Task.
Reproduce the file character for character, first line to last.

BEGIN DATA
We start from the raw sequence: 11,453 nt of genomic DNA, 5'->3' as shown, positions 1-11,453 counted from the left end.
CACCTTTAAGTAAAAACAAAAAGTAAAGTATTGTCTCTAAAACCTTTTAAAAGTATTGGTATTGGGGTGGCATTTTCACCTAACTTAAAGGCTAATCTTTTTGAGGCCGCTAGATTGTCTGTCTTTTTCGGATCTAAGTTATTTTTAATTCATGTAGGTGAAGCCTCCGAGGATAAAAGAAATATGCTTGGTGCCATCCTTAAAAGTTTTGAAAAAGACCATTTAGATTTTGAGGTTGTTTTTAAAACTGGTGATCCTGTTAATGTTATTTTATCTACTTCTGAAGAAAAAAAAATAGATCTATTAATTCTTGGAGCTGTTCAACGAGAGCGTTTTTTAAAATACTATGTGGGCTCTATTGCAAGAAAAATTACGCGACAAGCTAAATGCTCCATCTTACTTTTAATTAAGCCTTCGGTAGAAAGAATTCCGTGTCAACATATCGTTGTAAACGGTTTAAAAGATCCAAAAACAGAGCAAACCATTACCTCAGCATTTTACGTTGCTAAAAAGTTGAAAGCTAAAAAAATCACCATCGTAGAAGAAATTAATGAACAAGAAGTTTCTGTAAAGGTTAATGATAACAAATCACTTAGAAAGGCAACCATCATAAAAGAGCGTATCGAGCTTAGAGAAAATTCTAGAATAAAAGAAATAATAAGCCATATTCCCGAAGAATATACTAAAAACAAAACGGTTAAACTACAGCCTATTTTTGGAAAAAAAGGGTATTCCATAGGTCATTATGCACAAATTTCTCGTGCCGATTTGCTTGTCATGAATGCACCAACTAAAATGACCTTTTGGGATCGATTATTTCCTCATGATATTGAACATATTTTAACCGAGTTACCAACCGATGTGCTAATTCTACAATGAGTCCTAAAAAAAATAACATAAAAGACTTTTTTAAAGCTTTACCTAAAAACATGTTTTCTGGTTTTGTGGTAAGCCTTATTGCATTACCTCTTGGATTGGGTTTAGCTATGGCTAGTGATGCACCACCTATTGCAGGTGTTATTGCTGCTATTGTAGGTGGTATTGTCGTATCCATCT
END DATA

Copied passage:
We start from the raw sequence: 11,453 nt of genomic DNA, 5'->3' as shown, positions 1-11,453 counted from the left end.
CACCTTTAAGTAAAAACAAAAAGTAAAGTATTGTCTCTAAAACCTTTTAAAAGTATTGGTATTGGGGTGGCATTTTCACCTAACTTAAAGGCTAATCTTTTTGAGGCCGCTAGATTGTCTGTCTTTTTCGGATCTAAGTTATTTTTAATTCATGTAGGTGAAGCCTCCGAGGATAAAAGAAATATGCTTGGTGCCATCCTTAAAAGTTTTGAAAAAGACCATTTAGATTTTGAGGTTGTTTTTAAAACTGGTGATCCTGTTAATGTTATTTTATCTACTTCTGAAGAAAAAAAAATAGATCTATTAATTCTTGGAGCTGTTCAACGAGAGCGTTTTTTAAAATACTATGTGGGCTCTATTGCAAGAAAAATTACGCGACAAGCTAAATGCTCCATCTTACTTTTAATTAAGCCTTCGGTAGAAAGAATTCCGTGTCAACATATCGTTGTAAACGGTTTAAAAGATCCAAAAACAGAGCAAACCATTACCTCAGCATTTTACGTTGCTAAAAAGTTGAAAGCTAAAAAAATCACCATCGTAGAAGAAATTAATGAACAAGAAGTTTCTGTAAAGGTTAATGATAACAAATCACTTAGAAAGGCAACCATCATAAAAGAGCGTATCGAGCTTAGAGAAAATTCTAGAATAAAAGAAATAATAAGCCATATTCCCGAAGAATATACTAAAAACAAAACGGTTAAACTACAGCCTATTTTTGGAAAAAAAGGGTATTCCATAGGTCATTATGCACAAATTTCTCGTGCCGATTTGCTTGTCATGAATGCACCAACTAAAATGACCTTTTGGGATCGATTATTTCCTCATGATATTGAACATATTTTAACCGAGTTACCAACCGATGTGCTAATTCTACAATGAGTCCTAAAAAAAATAACATAAAAGACTTTTTTAAAGCTTTACCTAAAAACATGTTTTCTGGTTTTGTGGTAAGCCTTATTGCATTACCTCTTGGATTGGGTTTAGCTATGGCTAGTGATGCACCACCTATTGCAGGTGTTATTGCTGCTATTGTAGGTGGTATTGTCGTATCCATCT